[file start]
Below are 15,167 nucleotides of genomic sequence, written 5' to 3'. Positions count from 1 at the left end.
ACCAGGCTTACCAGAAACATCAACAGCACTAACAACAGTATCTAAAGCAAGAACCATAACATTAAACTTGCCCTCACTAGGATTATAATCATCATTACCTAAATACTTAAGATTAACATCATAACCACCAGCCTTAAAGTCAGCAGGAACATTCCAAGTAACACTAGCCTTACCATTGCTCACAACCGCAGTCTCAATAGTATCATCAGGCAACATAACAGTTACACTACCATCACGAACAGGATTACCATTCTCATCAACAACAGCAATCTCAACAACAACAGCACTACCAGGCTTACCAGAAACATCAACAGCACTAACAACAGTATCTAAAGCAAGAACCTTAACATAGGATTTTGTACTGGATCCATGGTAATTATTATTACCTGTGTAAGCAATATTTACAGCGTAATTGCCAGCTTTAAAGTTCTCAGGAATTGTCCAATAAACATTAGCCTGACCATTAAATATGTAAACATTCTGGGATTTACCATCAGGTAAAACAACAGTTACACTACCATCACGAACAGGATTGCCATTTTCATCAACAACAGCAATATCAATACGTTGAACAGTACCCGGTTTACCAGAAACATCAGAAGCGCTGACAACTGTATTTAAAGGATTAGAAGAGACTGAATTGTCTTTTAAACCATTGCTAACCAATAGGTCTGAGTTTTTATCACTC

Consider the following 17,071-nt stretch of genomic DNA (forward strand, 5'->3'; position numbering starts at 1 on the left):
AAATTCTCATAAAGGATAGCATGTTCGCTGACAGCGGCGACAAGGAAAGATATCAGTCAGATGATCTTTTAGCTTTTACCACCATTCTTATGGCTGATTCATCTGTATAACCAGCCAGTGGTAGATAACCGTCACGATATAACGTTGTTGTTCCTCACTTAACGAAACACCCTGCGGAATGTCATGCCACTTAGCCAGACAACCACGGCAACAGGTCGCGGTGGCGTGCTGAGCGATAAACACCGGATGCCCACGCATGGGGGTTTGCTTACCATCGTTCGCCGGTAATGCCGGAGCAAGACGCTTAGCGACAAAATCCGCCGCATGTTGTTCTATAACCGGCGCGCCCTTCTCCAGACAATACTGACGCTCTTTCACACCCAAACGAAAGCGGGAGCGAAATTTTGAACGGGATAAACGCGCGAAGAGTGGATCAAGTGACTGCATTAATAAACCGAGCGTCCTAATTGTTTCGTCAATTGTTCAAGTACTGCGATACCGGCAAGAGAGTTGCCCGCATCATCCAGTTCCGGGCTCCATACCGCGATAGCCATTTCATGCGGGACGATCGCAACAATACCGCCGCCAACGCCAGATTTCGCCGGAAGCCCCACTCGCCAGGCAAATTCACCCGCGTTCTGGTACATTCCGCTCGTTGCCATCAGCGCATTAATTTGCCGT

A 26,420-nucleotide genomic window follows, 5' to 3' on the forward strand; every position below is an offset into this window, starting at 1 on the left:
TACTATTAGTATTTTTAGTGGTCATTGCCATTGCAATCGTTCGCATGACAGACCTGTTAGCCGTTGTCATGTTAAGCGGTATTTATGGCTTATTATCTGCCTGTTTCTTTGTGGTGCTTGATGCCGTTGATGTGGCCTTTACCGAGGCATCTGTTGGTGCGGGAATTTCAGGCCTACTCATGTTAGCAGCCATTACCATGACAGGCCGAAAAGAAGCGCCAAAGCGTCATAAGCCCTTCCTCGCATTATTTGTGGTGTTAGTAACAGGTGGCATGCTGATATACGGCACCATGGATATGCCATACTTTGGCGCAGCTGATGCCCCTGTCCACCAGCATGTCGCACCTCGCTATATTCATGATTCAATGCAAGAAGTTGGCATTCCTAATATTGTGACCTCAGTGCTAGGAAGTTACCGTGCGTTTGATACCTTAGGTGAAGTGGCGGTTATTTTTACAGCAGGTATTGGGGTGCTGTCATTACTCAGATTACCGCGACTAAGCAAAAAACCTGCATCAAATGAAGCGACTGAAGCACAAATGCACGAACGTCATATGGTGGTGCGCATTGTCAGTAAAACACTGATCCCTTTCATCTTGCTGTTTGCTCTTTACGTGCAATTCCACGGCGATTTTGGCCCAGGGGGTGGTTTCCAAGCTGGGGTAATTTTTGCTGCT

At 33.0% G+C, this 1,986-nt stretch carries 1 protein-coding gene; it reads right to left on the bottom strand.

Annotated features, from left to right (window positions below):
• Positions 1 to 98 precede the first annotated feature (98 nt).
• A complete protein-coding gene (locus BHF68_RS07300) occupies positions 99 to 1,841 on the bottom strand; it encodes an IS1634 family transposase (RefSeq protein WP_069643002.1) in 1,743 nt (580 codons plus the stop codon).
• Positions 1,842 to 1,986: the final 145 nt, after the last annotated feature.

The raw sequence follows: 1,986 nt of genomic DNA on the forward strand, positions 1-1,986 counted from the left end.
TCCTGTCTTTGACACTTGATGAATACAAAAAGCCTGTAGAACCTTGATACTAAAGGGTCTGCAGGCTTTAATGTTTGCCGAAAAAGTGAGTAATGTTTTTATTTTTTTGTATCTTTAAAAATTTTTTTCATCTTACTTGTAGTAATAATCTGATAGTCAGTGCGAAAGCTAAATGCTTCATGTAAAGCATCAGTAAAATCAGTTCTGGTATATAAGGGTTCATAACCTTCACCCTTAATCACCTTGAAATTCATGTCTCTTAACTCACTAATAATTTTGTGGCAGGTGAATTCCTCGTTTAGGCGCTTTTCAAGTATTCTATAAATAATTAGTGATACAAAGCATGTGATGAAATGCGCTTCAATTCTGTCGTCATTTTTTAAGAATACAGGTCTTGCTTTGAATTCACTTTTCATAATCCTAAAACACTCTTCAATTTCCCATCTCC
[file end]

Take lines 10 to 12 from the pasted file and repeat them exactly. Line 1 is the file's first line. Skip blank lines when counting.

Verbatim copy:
• A complete protein-coding gene (locus BHF68_RS07300) occupies positions 99 to 1,841 on the bottom strand; it encodes an IS1634 family transposase (RefSeq protein WP_069643002.1) in 1,743 nt (580 codons plus the stop codon).
• Positions 1,842 to 1,986: the final 145 nt, after the last annotated feature.

The raw sequence follows: 1,986 nt of genomic DNA on the forward strand, positions 1-1,986 counted from the left end.